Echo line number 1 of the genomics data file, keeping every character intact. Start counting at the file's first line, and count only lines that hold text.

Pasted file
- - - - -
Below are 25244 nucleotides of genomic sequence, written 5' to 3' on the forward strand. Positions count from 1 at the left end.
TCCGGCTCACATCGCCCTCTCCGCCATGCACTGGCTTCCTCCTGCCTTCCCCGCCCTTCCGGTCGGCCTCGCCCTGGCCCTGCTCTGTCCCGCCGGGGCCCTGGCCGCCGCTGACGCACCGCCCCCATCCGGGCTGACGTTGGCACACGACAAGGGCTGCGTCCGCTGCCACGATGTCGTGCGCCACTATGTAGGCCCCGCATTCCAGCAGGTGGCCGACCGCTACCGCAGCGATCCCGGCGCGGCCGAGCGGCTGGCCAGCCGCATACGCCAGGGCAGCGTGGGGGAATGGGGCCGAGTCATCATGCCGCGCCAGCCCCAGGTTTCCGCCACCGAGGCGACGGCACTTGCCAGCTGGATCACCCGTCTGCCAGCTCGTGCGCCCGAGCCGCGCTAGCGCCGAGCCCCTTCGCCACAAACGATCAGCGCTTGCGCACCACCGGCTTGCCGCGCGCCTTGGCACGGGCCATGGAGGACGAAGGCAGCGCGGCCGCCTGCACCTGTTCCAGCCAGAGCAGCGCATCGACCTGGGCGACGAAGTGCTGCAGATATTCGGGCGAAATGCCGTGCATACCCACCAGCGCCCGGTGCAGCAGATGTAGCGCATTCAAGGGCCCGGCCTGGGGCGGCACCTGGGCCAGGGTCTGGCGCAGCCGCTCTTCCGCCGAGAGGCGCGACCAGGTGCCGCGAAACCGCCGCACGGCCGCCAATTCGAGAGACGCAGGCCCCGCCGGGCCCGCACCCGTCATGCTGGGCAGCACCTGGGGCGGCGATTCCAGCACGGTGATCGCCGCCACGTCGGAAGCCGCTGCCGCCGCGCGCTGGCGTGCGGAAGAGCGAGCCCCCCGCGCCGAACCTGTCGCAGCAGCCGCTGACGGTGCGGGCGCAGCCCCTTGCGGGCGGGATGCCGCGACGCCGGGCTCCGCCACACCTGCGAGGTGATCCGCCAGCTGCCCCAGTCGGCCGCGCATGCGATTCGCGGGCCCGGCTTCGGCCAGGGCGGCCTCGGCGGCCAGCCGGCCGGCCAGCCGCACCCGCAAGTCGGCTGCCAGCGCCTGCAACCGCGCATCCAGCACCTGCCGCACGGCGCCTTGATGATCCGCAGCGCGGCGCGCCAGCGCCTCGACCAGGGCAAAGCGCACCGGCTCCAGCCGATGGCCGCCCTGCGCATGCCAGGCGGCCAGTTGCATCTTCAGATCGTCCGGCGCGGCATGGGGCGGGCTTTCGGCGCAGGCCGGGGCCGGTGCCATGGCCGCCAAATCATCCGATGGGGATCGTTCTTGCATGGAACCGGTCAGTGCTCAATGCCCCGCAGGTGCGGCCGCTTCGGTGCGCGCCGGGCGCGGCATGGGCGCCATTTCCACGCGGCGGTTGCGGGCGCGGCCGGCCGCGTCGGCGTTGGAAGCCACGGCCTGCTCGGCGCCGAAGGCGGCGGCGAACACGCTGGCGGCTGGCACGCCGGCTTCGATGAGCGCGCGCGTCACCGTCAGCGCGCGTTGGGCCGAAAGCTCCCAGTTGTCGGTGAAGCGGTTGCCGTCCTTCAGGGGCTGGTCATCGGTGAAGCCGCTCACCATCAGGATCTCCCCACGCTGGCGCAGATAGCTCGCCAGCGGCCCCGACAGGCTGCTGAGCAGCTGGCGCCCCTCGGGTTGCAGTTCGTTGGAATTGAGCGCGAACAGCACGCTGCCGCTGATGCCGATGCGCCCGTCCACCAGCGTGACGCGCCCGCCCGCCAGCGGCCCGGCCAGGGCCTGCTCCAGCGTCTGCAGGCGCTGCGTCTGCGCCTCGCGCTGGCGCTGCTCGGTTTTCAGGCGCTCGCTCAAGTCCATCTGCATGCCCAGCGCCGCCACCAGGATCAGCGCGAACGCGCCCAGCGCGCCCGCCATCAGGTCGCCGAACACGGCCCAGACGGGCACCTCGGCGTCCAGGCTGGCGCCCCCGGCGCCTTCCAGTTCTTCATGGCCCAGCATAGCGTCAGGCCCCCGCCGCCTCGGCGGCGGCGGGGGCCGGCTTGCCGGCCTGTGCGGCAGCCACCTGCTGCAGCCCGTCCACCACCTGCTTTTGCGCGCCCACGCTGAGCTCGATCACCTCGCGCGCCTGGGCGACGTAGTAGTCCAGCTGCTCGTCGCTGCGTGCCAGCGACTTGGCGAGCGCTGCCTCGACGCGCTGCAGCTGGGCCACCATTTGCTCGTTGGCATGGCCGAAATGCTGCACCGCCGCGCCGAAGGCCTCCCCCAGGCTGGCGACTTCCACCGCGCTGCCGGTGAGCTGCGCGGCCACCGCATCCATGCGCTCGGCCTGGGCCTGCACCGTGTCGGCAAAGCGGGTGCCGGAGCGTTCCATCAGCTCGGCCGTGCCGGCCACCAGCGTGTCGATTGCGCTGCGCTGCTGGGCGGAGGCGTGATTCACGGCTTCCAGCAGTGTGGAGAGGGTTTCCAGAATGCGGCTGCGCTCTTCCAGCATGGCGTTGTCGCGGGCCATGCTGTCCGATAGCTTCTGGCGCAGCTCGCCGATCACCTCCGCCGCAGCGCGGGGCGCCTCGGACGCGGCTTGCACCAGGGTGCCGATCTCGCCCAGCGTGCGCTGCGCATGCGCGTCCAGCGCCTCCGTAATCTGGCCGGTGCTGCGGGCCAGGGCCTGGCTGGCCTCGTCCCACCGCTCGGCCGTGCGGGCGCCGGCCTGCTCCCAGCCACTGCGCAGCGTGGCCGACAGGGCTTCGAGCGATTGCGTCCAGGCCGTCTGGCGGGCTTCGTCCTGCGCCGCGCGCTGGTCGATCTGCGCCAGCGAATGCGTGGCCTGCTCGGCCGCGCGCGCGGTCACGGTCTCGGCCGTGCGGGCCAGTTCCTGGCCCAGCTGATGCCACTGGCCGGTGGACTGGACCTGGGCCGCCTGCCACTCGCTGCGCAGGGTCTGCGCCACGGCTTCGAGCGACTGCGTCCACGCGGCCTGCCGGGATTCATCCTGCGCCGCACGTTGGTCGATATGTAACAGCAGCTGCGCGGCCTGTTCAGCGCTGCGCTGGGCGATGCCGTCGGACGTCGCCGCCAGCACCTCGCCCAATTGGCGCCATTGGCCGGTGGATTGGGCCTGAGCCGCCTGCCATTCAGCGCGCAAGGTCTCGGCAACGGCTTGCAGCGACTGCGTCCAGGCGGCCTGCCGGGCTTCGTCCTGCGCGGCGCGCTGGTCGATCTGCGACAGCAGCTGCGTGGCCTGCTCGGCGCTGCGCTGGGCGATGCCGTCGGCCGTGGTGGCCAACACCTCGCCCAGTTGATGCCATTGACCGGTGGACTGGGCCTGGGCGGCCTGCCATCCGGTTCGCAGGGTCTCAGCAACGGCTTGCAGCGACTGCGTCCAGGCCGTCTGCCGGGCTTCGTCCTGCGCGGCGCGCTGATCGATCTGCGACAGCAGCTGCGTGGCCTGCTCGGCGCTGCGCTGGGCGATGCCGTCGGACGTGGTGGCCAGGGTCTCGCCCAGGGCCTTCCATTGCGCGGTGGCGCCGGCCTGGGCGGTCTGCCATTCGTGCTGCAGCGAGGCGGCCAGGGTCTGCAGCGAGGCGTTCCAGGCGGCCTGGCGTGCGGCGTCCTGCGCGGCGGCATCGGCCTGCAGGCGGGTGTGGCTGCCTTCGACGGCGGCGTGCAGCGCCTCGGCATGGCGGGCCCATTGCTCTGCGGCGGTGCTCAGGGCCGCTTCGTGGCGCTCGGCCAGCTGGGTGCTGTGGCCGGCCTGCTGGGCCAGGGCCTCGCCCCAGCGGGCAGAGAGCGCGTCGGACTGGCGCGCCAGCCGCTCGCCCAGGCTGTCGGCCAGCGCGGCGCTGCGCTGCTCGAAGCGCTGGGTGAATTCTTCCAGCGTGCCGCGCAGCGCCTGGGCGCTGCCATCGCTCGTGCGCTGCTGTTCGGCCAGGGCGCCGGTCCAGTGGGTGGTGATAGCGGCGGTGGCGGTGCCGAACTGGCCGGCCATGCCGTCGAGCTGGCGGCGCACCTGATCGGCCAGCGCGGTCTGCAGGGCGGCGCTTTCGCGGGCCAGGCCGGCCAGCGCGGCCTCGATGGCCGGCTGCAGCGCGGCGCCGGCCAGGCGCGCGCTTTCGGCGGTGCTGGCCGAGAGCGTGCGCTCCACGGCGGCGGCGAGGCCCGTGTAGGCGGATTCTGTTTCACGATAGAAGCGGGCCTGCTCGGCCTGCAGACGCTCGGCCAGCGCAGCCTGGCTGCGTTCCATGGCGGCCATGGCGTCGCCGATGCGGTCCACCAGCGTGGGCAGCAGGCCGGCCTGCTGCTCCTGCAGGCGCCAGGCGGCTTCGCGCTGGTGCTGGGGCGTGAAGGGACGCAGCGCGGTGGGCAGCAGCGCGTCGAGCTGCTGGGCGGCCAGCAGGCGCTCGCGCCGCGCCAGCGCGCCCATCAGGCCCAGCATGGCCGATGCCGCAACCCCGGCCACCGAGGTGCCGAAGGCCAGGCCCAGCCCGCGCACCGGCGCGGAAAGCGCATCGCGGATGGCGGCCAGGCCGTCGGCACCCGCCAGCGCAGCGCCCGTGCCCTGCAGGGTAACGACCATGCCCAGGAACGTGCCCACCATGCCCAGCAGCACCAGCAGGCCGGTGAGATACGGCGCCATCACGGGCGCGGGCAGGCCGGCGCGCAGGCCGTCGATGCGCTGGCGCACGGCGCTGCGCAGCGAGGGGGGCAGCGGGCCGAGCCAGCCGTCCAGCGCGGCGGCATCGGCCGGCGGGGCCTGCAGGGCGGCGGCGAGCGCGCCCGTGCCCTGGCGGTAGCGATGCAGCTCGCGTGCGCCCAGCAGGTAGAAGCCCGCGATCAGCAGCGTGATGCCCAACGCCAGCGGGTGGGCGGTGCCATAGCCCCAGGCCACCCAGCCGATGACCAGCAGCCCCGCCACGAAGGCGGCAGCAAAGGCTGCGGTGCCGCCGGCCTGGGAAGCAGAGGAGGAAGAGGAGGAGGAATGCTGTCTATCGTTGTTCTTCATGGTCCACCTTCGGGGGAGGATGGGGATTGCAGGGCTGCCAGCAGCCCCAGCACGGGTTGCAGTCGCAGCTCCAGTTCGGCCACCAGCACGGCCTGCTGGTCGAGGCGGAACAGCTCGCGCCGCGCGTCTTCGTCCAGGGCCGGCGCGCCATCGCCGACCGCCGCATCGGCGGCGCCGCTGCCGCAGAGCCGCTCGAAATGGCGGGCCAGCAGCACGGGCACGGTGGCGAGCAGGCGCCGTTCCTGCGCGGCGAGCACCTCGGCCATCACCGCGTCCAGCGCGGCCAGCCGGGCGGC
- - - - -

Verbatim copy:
Below are 25244 nucleotides of genomic sequence, written 5' to 3' on the forward strand. Positions count from 1 at the left end.